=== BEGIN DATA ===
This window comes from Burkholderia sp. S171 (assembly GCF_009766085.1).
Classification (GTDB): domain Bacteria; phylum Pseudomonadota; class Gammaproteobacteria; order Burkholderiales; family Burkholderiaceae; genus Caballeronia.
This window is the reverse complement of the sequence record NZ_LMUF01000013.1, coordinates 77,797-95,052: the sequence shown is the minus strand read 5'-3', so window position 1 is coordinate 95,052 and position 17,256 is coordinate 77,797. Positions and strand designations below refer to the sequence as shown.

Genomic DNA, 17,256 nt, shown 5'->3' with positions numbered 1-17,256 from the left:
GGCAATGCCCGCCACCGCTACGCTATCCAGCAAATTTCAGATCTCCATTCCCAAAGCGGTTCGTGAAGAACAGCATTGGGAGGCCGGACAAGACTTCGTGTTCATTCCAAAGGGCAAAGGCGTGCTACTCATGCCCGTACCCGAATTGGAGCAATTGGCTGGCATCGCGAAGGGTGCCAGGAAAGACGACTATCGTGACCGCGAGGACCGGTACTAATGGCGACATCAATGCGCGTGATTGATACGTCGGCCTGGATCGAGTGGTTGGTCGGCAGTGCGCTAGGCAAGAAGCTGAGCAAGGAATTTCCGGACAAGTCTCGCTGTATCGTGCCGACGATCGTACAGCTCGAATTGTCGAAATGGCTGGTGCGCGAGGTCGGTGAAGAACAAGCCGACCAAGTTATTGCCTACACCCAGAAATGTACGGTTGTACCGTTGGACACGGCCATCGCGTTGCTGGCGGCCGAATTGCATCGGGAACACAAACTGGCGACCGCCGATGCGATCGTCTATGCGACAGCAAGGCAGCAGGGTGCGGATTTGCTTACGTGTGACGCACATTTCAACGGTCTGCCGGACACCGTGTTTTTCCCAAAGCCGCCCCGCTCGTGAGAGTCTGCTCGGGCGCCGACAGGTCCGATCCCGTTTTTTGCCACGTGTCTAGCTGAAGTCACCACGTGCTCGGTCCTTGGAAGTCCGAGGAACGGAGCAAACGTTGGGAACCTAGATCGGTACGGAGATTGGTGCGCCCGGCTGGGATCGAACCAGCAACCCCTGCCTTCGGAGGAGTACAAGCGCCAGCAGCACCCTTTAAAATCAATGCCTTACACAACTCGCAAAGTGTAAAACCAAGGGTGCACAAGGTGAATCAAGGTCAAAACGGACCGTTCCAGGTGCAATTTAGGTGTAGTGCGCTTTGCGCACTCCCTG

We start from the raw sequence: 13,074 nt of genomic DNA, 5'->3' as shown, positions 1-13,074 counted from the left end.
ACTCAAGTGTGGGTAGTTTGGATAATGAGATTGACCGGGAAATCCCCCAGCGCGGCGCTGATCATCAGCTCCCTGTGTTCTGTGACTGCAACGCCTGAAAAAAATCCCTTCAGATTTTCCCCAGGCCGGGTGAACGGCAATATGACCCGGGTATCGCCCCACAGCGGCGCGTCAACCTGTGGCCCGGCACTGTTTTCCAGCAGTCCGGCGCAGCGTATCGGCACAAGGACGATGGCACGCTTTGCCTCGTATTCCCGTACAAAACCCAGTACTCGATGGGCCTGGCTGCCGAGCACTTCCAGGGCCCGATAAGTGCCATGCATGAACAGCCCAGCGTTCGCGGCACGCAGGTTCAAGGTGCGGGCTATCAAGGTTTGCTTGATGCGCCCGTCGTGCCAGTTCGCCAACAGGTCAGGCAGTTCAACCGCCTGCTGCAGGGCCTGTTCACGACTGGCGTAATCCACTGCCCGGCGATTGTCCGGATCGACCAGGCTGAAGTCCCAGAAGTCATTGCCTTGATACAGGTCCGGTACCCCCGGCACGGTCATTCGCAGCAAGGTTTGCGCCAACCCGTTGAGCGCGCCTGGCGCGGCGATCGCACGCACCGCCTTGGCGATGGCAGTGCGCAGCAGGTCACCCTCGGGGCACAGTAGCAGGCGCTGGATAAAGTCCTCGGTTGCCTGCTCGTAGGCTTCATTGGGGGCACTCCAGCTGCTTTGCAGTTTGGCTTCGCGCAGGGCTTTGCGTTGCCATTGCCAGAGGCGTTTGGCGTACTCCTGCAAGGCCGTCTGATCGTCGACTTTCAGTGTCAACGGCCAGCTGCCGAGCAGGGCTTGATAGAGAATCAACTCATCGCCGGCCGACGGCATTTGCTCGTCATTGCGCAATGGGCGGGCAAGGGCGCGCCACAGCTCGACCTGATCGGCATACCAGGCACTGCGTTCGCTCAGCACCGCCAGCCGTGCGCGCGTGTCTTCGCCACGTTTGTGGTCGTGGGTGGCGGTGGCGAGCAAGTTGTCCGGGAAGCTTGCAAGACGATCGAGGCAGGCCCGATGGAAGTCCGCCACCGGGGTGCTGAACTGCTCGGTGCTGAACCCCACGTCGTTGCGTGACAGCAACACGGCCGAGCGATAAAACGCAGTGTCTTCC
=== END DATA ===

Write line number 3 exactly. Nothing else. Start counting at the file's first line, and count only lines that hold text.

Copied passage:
This window is the reverse complement of the sequence record NZ_LMUF01000013.1, coordinates 77,797-95,052: the sequence shown is the minus strand read 5'-3', so window position 1 is coordinate 95,052 and position 17,256 is coordinate 77,797. Positions and strand designations below refer to the sequence as shown.